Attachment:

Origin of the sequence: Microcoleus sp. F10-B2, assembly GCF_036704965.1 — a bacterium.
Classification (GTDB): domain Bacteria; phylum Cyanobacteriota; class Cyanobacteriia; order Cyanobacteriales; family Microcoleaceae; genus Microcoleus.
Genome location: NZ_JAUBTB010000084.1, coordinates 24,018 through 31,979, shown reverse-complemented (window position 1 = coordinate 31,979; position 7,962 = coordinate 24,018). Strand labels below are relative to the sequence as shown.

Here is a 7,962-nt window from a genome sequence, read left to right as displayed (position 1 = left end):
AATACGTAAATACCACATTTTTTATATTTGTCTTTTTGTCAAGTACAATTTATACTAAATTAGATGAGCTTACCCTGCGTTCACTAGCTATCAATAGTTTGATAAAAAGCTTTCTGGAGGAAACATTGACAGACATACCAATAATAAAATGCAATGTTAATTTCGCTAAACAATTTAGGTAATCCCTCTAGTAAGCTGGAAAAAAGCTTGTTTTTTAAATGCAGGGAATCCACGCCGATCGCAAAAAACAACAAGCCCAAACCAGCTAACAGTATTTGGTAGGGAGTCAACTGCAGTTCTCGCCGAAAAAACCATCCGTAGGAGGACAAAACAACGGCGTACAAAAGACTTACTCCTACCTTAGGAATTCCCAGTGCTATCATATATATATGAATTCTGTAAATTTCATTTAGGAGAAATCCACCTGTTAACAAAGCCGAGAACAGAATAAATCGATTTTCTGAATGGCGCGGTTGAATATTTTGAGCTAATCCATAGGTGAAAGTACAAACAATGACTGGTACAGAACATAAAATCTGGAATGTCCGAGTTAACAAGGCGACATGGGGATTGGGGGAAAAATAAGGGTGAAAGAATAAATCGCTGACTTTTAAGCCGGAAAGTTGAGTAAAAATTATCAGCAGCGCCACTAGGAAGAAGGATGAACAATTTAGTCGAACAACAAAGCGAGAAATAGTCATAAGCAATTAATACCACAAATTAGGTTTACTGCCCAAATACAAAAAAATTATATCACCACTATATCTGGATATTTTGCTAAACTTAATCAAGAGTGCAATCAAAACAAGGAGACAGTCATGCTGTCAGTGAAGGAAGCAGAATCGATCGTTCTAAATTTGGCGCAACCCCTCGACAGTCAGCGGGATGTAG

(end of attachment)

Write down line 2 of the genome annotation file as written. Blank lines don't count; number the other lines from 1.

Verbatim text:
Classification (GTDB): domain Bacteria; phylum Cyanobacteriota; class Cyanobacteriia; order Cyanobacteriales; family Microcoleaceae; genus Microcoleus.